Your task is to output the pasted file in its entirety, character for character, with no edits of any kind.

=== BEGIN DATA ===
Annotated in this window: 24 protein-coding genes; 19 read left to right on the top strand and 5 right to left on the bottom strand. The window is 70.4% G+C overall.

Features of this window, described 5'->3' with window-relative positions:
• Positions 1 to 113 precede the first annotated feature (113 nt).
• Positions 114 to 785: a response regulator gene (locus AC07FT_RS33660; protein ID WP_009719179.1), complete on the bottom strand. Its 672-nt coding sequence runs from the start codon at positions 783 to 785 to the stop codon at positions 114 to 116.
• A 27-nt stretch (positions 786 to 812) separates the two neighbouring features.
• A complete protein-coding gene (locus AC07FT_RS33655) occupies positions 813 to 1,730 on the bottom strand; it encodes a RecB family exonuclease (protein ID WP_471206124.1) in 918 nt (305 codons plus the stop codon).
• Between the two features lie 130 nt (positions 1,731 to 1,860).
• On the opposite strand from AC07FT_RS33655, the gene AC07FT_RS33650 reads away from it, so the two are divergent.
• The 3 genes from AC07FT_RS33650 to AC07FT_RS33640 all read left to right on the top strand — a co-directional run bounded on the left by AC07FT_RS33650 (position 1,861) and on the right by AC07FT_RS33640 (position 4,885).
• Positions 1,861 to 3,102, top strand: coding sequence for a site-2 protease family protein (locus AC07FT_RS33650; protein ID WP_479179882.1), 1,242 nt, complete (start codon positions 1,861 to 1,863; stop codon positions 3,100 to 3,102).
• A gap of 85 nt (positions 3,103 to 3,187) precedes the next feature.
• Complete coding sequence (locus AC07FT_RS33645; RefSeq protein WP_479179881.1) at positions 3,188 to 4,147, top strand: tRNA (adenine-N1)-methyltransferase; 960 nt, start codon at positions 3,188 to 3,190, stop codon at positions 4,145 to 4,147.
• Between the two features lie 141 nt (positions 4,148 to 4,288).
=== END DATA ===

Annotated in this window: 24 protein-coding genes; 19 read left to right on the top strand and 5 right to left on the bottom strand. The window is 70.4% G+C overall.

Features of this window, described 5'->3' with window-relative positions:
• Positions 1 to 113 precede the first annotated feature (113 nt).
• Positions 114 to 785: a response regulator gene (locus AC07FT_RS33660; protein ID WP_009719179.1), complete on the bottom strand. Its 672-nt coding sequence runs from the start codon at positions 783 to 785 to the stop codon at positions 114 to 116.
• A 27-nt stretch (positions 786 to 812) separates the two neighbouring features.
• A complete protein-coding gene (locus AC07FT_RS33655) occupies positions 813 to 1,730 on the bottom strand; it encodes a RecB family exonuclease (protein ID WP_471206124.1) in 918 nt (305 codons plus the stop codon).
• Between the two features lie 130 nt (positions 1,731 to 1,860).
• On the opposite strand from AC07FT_RS33655, the gene AC07FT_RS33650 reads away from it, so the two are divergent.
• The 3 genes from AC07FT_RS33650 to AC07FT_RS33640 all read left to right on the top strand — a co-directional run bounded on the left by AC07FT_RS33650 (position 1,861) and on the right by AC07FT_RS33640 (position 4,885).
• Positions 1,861 to 3,102, top strand: coding sequence for a site-2 protease family protein (locus AC07FT_RS33650; protein ID WP_479179882.1), 1,242 nt, complete (start codon positions 1,861 to 1,863; stop codon positions 3,100 to 3,102).
• A gap of 85 nt (positions 3,103 to 3,187) precedes the next feature.
• Complete coding sequence (locus AC07FT_RS33645; RefSeq protein WP_479179881.1) at positions 3,188 to 4,147, top strand: tRNA (adenine-N1)-methyltransferase; 960 nt, start codon at positions 3,188 to 3,190, stop codon at positions 4,145 to 4,147.
• Between the two features lie 141 nt (positions 4,148 to 4,288).